BG. A bit of logic is necessary here. There is a world of difference between "nothing" and "zero." A "nothing" is not a member of a continuum, series or aggregate, but zero definitely is, i.e., it is the precise starting point of the said continuum, series or aggregate. Thus while Marx's "yellow logarithm" is not a number at all, zero certainly is. We cannot conclude that processes producing zero value are unproductive. One might be tempted to put SRA into that miscellaneous closet of "luxury" commodities or "incidental expenses of production," the golden bathtubs and cruise misses of our age. But SRA would not be "incidental" to social production, they might even prove to be "basic commodities" that enter the production cycle of every commodity. Yet, unlike luxury goods that embody surplus value, they would not add one iota of new value.

BH. The logical differentiation of zero from nothing might seem abstract and "semantic," but it goes to the heart of traditional Marxist debates concerning "productive" versus "unproductive" labor. Labor-power that has, or tends to have, zero value (i.e., it is wageless) can be enormously productive of surplus value through the total cycle of value production, while labor power that might appear to have high value might very well prove entirely "unproductive"--contribute nothing to surplus value production. You can no more determine productive labor by paychecks than you can determine value by stopwatches.

BI. There is a further connection of SRA and Marxist theory. For in some of his most crucial revolutionary passages, Marx was preoccupied with the stage production that would usher in sra. Consider those passages in the Grundrisse and Capital where Marx. envisages the limit of the relative surplus value generation process driven by working class struggle and implementing the sciences directly in production. At this limit Marx sees not a nightmare for the workers but a catastrophe for capital itself. In this marxist analysis, von Neumann's SRA embody the exact limits of the accumulation process where the whole system of value production "explodes." Now we come to a dichotomy: are first impressions right and SRA will be a worker's nightmare, or is Marx right in claiming that the nightmare will be one for the nightmare owner?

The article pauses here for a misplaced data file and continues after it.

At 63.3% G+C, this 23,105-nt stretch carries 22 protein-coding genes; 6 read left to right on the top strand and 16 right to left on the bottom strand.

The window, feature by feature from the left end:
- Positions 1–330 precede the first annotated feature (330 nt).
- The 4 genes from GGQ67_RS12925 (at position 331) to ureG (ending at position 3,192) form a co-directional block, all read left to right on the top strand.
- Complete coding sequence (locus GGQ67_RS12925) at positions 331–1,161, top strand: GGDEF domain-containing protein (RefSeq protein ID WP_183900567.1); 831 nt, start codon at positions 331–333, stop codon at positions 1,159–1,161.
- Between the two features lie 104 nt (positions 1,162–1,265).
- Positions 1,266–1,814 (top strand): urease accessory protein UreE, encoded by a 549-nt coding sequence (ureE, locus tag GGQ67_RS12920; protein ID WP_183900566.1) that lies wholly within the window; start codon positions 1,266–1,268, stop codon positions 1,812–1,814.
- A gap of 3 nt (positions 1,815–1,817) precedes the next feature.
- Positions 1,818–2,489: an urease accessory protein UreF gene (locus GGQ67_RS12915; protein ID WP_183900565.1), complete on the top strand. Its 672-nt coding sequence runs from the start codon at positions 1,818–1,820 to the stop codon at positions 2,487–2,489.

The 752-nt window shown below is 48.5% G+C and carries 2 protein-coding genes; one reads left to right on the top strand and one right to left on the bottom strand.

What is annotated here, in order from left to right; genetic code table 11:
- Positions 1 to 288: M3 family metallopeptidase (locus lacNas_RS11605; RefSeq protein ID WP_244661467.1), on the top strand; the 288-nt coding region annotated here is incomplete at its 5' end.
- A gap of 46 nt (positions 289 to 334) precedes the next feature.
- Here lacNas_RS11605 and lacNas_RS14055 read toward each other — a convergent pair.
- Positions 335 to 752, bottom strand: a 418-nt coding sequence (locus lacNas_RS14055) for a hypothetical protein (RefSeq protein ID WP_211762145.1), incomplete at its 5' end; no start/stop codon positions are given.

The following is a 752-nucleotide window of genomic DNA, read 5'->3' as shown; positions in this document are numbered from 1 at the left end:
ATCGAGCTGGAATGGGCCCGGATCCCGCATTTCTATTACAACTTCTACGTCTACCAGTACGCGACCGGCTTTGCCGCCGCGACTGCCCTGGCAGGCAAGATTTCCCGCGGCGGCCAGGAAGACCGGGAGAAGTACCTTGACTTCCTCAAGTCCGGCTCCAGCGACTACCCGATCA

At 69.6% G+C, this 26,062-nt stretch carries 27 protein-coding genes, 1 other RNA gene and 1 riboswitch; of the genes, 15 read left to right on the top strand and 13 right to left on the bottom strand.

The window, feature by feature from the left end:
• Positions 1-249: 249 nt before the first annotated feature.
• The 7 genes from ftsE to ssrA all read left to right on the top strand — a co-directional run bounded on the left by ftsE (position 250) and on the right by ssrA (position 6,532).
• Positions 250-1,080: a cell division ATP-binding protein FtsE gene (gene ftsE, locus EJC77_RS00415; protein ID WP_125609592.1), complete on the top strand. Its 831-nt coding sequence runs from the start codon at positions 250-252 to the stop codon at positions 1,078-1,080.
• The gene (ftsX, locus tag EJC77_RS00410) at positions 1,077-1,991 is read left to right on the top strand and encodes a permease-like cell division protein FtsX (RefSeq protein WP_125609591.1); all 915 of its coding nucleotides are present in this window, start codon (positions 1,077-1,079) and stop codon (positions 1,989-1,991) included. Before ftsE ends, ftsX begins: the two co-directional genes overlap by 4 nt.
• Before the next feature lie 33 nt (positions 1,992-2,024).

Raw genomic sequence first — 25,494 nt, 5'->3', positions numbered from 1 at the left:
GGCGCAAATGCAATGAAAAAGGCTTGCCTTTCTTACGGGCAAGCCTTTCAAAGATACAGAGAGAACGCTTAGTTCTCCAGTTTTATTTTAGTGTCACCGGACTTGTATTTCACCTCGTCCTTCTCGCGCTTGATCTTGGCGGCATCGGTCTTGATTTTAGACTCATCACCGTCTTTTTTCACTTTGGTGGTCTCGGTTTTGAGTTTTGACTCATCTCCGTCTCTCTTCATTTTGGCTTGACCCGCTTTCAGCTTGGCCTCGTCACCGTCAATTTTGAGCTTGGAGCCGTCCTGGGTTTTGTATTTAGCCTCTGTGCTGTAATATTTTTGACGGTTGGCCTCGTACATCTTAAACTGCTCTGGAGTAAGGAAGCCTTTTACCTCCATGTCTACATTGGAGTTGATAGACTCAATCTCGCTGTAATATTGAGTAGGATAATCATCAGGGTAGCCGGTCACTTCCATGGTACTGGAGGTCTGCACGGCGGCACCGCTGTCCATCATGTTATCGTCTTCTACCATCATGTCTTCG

C. Let us say a particular object or condition is useful to someone, or even more strongly, let us say it is essential to human species existence. Surely that object or condition is an aspect of human wealth but this fact does not confer value on it. An SRA industry could be extremely useful to some and it might begin an epochal process of inter-species evolution...BUT for individual capitalists qua embodiments of capital the matter of usefulness or species existence is beside the point. For them the SRA riddle is simply put: can SRA "make money" for the SRA owners?

CA. To answer this question we must first adjust von Neumann's vision, for it contains a hidden presupposition: SRA are (or would be) commodities. But that presupposition is debatable. Surely if SRA are commodities, then the SRA industry becomes part of the total commodity production "tree," i.e., the SRA "branch." If, however, these SRA remain outside the logic of commodities and become something like a new "bio-mechanical" species that can be used by anyone without exchange, then why should capitalists own or produce them at all? Clearly if SRA are not commodities then the riddle would solve itself, so let us assume that SRA become commodities at some stage in the process of capitalist development.

CB. If SRA are commodities then they must have a price, i.e., they must be bought and sold for some exchange value. But how can they have a definitive price when in the long run they have virtually zero value? Again we confront an apparent para-dox, but one that is easily resolved. For capitalism is exactly the system where price generally does not equal value in the first place; in fact, it is only in very rare circumstances that price is identical to value. In most situations values must be "transformed" into prices in order for the total capitalist system of production to reproduce itself, either simply or on an expanded scale. Many commentators on Marxist theory take the "transformation of values into prices of production" as a "problem" because Marx was not able to elegantly carry out the mathematics of the transformation in the simple models that he presented in Capital vol. III. They seem to forget that the concept of "transformation" Marx uses is a special case of a general and profound feature of life in capitalist society, where nothing is left literally "as is." One of the great fascinations (and terrors) of the system is its need for a continual interchange, flow, appearance and disappearance of its components. The transformation of values into prices is one vital aspect of capital's appearance-disappearance process. It is this transformation that can help us explain how a capitalist can make a profit from a commodity that embodies no surplus value.